Students, teachers in despair during trial reopening of schools post-Covid
The world is a different place now. It is a world ravaged by a pandemic, where people have been mostly home since the end of 2019.
Where students have been physically removed from the education system and put behind laptop or cellphone screens (the lucky few that actually have access to the internet or phones).
The rest? Well, some have been married off, some just stopped studying and now help their moms in the kitchen or dads in the paddy field.
Now, the government of North Chapasthan, which recently broke off from South Chapasthan after a spat has decided they will get ahead of the curve.
To this end, they have taken various measures such as opening up shopping malls but continuing strict restrictions, opening restaurants but continuing shutdown on the streets, allowing public transport but continuing the shutdown -- you get the drift. All of this was done in an attempt to ensure the well-oiled economy machine of N Chapasthan continues running.
Now this is nothing new, their giant neighbouring country Bhindi too did more or less the same.
To get even further ahead and introduce something new to the global pandemic response, Chapasthan decided to open up schools and is currently running a trial reopening of educational institutions.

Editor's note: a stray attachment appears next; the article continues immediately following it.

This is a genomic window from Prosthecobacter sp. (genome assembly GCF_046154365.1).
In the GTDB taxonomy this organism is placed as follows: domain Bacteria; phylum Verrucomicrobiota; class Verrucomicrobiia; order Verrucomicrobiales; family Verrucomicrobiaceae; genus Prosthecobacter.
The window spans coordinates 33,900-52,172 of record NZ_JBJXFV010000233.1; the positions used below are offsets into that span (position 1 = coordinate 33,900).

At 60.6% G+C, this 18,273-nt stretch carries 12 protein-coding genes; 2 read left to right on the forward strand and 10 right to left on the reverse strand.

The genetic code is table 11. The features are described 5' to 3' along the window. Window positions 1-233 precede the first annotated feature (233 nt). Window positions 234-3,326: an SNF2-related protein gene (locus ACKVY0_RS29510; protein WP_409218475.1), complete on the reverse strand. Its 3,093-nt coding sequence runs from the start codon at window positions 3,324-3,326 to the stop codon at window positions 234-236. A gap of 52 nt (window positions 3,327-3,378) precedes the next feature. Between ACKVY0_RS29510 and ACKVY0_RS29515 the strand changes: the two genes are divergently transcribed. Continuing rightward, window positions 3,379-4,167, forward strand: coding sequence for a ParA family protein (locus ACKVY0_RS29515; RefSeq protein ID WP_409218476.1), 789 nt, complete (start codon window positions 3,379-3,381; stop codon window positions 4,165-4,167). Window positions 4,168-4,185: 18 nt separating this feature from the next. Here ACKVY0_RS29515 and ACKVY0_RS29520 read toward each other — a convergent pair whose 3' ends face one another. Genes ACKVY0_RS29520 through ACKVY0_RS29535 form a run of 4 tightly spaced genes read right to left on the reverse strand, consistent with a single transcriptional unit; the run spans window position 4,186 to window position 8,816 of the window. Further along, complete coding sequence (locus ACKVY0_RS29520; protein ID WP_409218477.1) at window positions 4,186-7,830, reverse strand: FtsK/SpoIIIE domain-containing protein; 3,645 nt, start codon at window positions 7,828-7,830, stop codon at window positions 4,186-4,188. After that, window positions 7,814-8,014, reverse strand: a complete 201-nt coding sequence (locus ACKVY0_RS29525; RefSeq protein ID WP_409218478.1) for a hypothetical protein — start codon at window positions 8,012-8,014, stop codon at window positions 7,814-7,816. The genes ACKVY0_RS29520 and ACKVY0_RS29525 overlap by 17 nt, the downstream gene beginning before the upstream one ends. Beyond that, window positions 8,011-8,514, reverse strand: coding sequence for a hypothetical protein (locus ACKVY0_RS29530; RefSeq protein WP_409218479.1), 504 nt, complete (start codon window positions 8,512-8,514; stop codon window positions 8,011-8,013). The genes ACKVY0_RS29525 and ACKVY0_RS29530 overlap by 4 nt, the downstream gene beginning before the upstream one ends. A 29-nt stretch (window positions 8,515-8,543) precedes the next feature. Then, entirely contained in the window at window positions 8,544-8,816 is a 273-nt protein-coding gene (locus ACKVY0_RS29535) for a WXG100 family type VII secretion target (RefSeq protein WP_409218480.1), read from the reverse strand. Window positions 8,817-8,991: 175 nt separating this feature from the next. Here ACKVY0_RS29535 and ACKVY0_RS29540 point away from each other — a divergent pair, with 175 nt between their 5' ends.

This correspondent got in touch with a student and a teacher to get a first hand account of their first day back.
The teacher, it seems, was the hardest hit by the opening. The disparity between what had been and the present reality was earth shattering for him to say the least.
"The students have all completely lost their discipline. They don't know how to sit on regular desks anymore," said the professor while our photojournalist zoomed in on a classroom full of young people sprawled, lying, or reclined comfortably on their chairs.
"Also, they are all openly cheating during tests."
When I tried to get a comment from one of the students, he muttered, "So happy that I have a mute button."
His friend, sitting beside him, said, "Sit really still, then people will think you have no wifi."
Before the class could end, many students had fallen fast asleep with black shades shielding them from the teacher's view.
The mock run-up for the younger kids was equally uncomfortable. Moms and dads congregated in the thousands jumping and screaming to tell their kids how to complete the question: 34+__=48.
Many parents were also ready with snacks and refreshments for their little ones. Some others were shouting at their kids to behave in front of the teacher and not just play catch up with their friend, a friend they have seen in person after nearly one and a half years.